Yucatán has no freshwater sources, which is why cenotes are so important. For thousands of years, these were literally the only source of water for entire civilisations in the region. As such, many cenotes have spiritual or sacred meaning to Maya people and are therefore closed to swimmers.
But the vast majority are completely accessible for swimmers, although varying greatly in size, shape and style.
Some, like Cenote Lol-Ha in the village of Yaxunah, feel virtually untouched and so peaceful you lose yourself in the natural beauty of it all. Then there are smaller places, like the entirely underground Cenote San Ignacio in Chocholá, which are just as beautiful, but have become part of a more formal hotel complex.
The grandest cenote I visited was the Cenotes Hacienda Muyuché resort. I didn’t think I’d be as excited by somewhere more polished, without the rugged appeal of places like Lol-Ha - but I was completely blown away.
As well as a fascinating tour of the Hacienda, and insight into the complex and often tragic history of haciendas in the region, we spent an hour on a guided swim through the cenotes.
Starting in the extraordinary half-open Cenote Carlota, you swim through a beautiful canal, before arriving at the entrance to Cenote Azul Maya. This spot was only discovered relatively recently, but is considered sacred to Maya people - which is why guests are asked to be silent inside.
It’s hard to do justice to this particular cenote, but after ducking under 1.5 million-year-old stalactites to get through the small entrance - I floated into the most magnificent cavernous space, almost cathedral-like in both size and significance. This was undoubtedly one of the most remarkable places I’ve ever visited in my life.
Away from cenotes, Yucatán is also blessed with gorgeous beaches. I swam lengths on the virtually empty beach in Celestún while waiting for my food to arrive (some of the freshest ceviche I’ve ever eaten), and was in my absolute element.
For more developed beach areas, there’s the popular resort town of Progreso to the north of Mérida too, while Cancún and Playa del Carmen, though technically in the state of Quintana Roo, are on the east coast of the Yucatán Peninsula.
If you want to feel safe…
One of the first questions people asked when they found out I was going to Mexico was “how safe is it?”
Though safety is a relative term - and one often used to unfairly label countries in the Global South - in practical terms, Yucatán is one of the safest parts not only of Mexico, but all of North America.
Mérida specifically is consistently ranked the second safest city in North America, with only Quebec City outranking it. That means Mérida is considered to be safer than any city in the USA - and having been there, I completely agree.
Although I am naturally wary, I also love travelling alone and spending time exploring new places. I walked the length and breadth of Mérida twice, ducking into random alleyways to see a beautiful building, and getting lost outside the usual tourist spots late at night.
Though I’ll never advocate risk-taking, I can't think of a single town or city where I’ve felt more comfortable alone.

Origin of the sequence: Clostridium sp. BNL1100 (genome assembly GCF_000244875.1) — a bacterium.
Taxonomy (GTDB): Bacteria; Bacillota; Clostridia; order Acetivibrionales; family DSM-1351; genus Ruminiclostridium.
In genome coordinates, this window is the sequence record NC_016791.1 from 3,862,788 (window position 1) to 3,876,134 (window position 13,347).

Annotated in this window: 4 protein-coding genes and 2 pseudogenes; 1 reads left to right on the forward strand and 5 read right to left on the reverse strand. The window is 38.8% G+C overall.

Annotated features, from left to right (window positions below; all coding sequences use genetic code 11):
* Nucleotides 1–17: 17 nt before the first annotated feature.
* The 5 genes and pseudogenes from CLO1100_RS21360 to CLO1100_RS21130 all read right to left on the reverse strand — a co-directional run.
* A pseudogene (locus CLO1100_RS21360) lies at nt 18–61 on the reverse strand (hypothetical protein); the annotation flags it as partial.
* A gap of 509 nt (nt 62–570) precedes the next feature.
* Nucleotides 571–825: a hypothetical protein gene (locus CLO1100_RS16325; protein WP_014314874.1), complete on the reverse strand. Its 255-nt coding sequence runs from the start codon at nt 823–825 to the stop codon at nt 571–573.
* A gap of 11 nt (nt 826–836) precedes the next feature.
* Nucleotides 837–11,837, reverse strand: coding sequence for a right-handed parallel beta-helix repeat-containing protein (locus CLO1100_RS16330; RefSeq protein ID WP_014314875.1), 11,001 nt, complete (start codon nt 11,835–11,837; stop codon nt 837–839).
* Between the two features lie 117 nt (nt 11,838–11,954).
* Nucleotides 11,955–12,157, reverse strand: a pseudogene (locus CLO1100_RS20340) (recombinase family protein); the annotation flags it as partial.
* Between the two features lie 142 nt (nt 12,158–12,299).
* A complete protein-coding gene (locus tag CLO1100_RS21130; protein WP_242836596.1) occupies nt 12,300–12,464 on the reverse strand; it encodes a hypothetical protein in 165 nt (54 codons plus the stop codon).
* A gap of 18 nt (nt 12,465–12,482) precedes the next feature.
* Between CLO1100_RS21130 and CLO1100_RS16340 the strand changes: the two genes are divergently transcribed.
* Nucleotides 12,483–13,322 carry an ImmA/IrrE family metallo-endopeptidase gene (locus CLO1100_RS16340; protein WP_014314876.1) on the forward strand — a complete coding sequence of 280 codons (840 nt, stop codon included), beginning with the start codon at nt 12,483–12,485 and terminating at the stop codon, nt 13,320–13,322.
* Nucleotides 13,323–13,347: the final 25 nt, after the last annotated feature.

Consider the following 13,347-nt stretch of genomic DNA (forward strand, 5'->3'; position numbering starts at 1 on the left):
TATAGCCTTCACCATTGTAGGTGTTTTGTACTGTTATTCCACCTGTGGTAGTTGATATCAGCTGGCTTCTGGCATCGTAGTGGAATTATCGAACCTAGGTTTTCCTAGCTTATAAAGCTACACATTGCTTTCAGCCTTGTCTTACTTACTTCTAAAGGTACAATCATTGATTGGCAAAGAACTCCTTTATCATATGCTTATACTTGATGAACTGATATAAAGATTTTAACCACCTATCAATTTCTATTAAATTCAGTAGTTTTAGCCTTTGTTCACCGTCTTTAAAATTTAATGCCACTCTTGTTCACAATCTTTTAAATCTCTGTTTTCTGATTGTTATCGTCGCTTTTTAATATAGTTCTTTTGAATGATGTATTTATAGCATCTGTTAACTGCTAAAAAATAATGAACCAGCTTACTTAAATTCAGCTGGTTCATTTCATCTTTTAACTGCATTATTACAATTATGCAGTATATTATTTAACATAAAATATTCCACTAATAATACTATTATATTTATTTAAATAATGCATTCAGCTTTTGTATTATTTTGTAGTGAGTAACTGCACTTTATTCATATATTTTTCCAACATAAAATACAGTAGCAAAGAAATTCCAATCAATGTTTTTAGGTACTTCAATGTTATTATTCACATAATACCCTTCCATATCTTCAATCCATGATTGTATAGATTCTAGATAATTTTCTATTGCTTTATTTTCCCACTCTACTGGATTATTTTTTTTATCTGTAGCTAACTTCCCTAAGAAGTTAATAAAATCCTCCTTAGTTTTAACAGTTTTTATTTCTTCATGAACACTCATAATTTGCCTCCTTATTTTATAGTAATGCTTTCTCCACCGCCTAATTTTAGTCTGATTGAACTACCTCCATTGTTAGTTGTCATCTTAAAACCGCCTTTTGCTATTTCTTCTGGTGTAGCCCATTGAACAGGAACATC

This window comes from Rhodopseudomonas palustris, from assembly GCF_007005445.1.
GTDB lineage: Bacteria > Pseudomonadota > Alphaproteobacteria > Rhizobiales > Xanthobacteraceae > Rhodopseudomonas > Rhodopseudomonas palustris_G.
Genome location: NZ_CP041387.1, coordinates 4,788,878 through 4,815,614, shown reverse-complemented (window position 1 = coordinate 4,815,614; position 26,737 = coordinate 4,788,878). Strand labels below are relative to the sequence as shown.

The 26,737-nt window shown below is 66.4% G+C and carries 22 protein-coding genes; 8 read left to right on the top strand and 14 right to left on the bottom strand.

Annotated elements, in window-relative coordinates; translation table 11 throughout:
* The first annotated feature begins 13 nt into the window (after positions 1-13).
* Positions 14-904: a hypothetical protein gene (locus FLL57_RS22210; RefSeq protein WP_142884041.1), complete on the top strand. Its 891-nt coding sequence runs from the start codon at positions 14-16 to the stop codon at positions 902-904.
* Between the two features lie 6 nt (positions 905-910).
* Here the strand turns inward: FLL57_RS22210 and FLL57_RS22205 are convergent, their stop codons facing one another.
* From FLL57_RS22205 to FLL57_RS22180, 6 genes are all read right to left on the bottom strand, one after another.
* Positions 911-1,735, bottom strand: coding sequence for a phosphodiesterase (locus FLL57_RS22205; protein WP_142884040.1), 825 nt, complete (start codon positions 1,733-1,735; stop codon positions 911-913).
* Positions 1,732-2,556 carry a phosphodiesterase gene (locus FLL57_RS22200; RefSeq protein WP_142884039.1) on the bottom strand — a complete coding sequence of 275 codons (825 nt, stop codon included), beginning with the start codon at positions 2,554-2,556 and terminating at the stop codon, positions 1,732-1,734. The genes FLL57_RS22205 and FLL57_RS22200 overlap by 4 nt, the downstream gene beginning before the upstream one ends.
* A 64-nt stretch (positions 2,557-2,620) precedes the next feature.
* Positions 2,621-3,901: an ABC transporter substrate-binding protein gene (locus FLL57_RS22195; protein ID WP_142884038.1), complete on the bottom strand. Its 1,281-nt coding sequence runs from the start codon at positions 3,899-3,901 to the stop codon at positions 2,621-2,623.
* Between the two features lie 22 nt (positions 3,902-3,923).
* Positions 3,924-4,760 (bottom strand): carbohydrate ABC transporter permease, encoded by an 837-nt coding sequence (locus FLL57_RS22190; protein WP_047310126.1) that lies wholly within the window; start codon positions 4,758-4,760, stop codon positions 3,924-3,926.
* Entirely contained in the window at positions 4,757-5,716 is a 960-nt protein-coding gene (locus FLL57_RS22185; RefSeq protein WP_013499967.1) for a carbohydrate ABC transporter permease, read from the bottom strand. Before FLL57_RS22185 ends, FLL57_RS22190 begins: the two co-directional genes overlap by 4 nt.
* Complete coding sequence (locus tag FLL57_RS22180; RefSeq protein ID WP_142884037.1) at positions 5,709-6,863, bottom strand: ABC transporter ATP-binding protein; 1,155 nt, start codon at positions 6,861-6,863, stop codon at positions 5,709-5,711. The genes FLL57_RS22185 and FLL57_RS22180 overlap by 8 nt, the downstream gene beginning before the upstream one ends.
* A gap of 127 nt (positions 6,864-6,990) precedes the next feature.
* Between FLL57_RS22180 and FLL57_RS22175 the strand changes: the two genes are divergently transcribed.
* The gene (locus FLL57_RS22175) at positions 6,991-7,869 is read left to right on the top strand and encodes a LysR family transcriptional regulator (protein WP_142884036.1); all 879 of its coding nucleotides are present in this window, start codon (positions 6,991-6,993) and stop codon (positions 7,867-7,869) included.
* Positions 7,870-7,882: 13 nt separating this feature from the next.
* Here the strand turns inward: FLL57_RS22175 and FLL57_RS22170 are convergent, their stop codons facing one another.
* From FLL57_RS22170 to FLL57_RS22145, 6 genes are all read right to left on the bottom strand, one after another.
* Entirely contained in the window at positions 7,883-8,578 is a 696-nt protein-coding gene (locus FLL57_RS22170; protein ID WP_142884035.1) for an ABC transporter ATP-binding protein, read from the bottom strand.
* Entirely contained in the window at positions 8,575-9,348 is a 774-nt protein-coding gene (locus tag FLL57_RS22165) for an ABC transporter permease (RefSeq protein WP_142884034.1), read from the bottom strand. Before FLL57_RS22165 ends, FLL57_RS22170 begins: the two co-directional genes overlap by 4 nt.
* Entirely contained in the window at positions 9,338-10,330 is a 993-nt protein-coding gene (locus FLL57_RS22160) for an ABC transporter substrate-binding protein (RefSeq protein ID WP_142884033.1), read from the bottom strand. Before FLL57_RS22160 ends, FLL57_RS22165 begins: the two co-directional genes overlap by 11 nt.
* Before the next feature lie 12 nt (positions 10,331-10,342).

This extends to the wider Yucatán state too. My wonderful tour guide Fausto explained that a lot of this stems from the influence of Mayan culture, where values like conviviality and social responsibility have always been emphasised.
If you like pork…
I’m going to caveat this section by saying - I don’t eat pork.
But it turns out, Yucatán loves pork. I mean really, really loves it. To the point where when I visited a traditional Mayan restaurant, I couldn’t find any main meals without pork.
Feedback from others in my group suggests that the cochinita pibil is absolutely delicious, but alas, I can’t vouch for that personally.
There is a wealth of amazing food in Yucatán though. . So if you’re a fellow non-pork eater, a vegetarian or vegan you certainly won’t starve. You might just need to do a bit of forward planning if you’re going to a more remote spot.
My favourite meal was in the high-end Picheta in the centre of Mérida. The resident executive chef, Rodolfo Barrientos, put together a special tasting menu for us that was absolutely exquisite. There’s also great fine dining available at the many luxury hacienda resorts dotted across the state, like Hacienda Xcanatun where I had the most extraordinary risotto.
For cheaper eats and street food, Yucatán has plenty to offer too. I’d recommend grabbing a marquesita from a vendor in Mérida if you have the chance. These strange crispy crepes are stuffed with cajeta (a sweet dulce de leche type caramel) and edam cheese.
If you want variety…
Mexico is enormous, varied and diverse. I feel my week in Yucatán barely scratched the surface of the peninsula, let alone the rest of the country.
There is so much to do in the region, for every type of traveller: families, couples, adventurers, history buffs, foodies - you name it.
I’d struggle to name anywhere else I’ve been that offers such diversity, both in terms of activities and scenery.
So if you want to visit Mexico for the first time, I can’t think of a better place to start.